Testing asynchronous UI

If the UI under test initializes asynchronously, or a method you're testing finishes asynchronously, your test must also be asynchronous.

One way to ensure a test runs at the appropriate time is to provide a Promise the test can hook onto, e.g. CrSettingsPrefs.initialized.

Otherwise, pay attention to the flavor of asynchronicity involved. If you're using mocha, you can combine these techniques with the done() callback or returning a Promise from a test.

Macrotask timing

Tasks scheduled for the next event loop: setTimeout/setInterval, user interaction.

Testing: call setTimeout and test UI in the callback.

Microtask timing

Tasks scheduled for the end of the current event loop:
Newly queued microtasks are processed in the current event loop. E.g., Promises will call chained resolve/reject handlers before a setTimeout callback, even if setTimeout was called before the chain of Promises was created.

Testing: create a Promise (or call setTimeout) and test the UI in the callback. Return a Promise from mocha tests.

Polymer microtask timing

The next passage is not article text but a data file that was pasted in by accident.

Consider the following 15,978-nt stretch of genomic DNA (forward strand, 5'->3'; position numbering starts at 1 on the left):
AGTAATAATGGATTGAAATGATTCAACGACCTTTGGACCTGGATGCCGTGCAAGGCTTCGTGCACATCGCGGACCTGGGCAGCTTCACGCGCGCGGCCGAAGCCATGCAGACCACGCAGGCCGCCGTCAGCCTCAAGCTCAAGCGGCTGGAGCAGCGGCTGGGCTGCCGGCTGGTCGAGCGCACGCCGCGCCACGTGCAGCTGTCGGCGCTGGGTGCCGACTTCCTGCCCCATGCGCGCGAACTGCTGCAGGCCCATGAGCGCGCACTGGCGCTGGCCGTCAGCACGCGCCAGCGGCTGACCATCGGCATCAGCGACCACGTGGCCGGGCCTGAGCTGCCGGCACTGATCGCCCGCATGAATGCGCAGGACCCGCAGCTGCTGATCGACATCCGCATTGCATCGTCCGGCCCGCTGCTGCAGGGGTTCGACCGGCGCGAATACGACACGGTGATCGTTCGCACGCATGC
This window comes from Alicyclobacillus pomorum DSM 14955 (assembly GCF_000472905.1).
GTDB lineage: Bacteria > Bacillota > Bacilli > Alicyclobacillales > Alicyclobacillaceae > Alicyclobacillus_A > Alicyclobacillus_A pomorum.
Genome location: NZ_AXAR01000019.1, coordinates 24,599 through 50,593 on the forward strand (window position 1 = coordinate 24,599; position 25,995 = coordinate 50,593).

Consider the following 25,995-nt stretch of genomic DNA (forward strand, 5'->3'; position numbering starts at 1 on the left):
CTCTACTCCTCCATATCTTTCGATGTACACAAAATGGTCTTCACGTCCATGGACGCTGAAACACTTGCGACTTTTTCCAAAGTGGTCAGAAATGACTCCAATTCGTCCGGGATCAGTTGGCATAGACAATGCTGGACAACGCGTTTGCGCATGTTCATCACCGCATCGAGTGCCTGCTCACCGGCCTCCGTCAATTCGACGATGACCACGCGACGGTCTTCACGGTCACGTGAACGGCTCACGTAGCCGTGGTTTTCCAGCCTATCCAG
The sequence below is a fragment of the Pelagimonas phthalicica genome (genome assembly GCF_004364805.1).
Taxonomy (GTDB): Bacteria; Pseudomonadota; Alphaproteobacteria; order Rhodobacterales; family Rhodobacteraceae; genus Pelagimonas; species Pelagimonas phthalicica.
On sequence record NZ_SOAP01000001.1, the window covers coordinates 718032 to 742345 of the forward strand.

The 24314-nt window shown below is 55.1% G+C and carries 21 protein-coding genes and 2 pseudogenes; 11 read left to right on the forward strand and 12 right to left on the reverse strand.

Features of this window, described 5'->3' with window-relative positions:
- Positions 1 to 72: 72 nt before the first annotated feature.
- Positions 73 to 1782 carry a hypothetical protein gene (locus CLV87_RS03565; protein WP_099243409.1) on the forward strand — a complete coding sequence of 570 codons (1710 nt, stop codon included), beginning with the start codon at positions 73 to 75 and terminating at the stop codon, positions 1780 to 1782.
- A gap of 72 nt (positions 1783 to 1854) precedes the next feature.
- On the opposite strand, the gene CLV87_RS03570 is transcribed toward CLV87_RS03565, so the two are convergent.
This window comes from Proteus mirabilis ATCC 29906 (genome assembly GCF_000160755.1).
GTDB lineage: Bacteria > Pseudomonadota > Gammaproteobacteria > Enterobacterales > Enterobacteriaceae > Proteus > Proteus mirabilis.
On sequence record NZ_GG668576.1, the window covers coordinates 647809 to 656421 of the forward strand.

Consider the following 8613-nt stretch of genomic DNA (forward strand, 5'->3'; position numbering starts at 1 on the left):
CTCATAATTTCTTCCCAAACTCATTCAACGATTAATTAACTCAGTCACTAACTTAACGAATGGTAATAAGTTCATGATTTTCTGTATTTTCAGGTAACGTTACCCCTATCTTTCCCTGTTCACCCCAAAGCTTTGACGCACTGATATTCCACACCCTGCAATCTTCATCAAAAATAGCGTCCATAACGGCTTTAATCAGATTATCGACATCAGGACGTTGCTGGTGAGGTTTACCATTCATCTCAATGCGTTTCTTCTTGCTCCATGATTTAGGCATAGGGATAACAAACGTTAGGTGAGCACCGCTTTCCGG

Microtasks generated by Polymer are special*, and can be executed immediately via Polymer.dom.flush(). This is a useful alternative to nesting setTimeouts in tests to ensure the DOM under test is up to date.

Testing: prefer Polymer.dom.flush() over asynchronous callbacks.

*Polymer queues would-be microtasks and schedules them at the last possible moment. Flushing this queue runs the tasks. If the queue is not flushed, the microtasks are scheduled (strangely, via a MutationObserver).


Some Polymer methods are explicitly synchronous:

  • Lifecycle callbacks. created and ready are called immediately when creating the element, and attached is called immediately after the element is added to the DOM.
  • Events dispatched dynamically. el.fire('click'), MockInteractions.tap(el)